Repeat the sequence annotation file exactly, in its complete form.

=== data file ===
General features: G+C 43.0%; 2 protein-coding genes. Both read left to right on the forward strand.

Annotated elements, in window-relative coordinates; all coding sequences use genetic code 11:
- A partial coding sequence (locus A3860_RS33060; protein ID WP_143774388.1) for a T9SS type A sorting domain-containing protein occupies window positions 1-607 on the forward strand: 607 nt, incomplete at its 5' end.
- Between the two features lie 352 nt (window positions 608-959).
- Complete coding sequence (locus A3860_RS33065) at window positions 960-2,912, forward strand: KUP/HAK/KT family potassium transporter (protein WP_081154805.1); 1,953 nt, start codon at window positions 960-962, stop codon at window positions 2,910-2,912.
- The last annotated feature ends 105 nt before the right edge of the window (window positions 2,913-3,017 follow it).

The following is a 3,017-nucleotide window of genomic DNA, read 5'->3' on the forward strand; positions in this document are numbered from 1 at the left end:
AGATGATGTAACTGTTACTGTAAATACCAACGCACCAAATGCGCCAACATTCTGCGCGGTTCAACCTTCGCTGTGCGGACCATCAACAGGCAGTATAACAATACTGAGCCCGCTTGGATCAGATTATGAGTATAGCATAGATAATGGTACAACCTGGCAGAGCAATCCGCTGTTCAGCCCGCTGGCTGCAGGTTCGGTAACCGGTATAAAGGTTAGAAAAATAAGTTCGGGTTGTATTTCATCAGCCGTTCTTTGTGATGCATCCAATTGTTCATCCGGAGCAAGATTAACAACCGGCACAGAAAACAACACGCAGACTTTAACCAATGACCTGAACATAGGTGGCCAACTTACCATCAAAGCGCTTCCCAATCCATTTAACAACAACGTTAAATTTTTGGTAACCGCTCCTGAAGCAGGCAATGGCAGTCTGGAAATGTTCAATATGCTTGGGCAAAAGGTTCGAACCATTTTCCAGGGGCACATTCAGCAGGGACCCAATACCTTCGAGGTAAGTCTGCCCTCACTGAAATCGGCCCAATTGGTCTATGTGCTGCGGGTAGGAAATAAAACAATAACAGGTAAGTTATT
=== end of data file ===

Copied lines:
General features: G+C 43.0%; 2 protein-coding genes. Both read left to right on the forward strand.

Annotated elements, in window-relative coordinates; all coding sequences use genetic code 11:
- A partial coding sequence (locus A3860_RS33060; protein ID WP_143774388.1) for a T9SS type A sorting domain-containing protein occupies window positions 1-607 on the forward strand: 607 nt, incomplete at its 5' end.
- Between the two features lie 352 nt (window positions 608-959).
- Complete coding sequence (locus A3860_RS33065) at window positions 960-2,912, forward strand: KUP/HAK/KT family potassium transporter (protein WP_081154805.1); 1,953 nt, start codon at window positions 960-962, stop codon at window positions 2,910-2,912.
- The last annotated feature ends 105 nt before the right edge of the window (window positions 2,913-3,017 follow it).

The following is a 3,017-nucleotide window of genomic DNA, read 5'->3' on the forward strand; positions in this document are numbered from 1 at the left end:
AGATGATGTAACTGTTACTGTAAATACCAACGCACCAAATGCGCCAACATTCTGCGCGGTTCAACCTTCGCTGTGCGGACCATCAACAGGCAGTATAACAATACTGAGCCCGCTTGGATCAGATTATGAGTATAGCATAGATAATGGTACAACCTGGCAGAGCAATCCGCTGTTCAGCCCGCTGGCTGCAGGTTCGGTAACCGGTATAAAGGTTAGAAAAATAAGTTCGGGTTGTATTTCATCAGCCGTTCTTTGTGATGCATCCAATTGTTCATCCGGAGCAAGATTAACAACCGGCACAGAAAACAACACGCAGACTTTAACCAATGACCTGAACATAGGTGGCCAACTTACCATCAAAGCGCTTCCCAATCCATTTAACAACAACGTTAAATTTTTGGTAACCGCTCCTGAAGCAGGCAATGGCAGTCTGGAAATGTTCAATATGCTTGGGCAAAAGGTTCGAACCATTTTCCAGGGGCACATTCAGCAGGGACCCAATACCTTCGAGGTAAGTCTGCCCTCACTGAAATCGGCCCAATTGGTCTATGTGCTGCGGGTAGGAAATAAAACAATAACAGGTAAGTTATT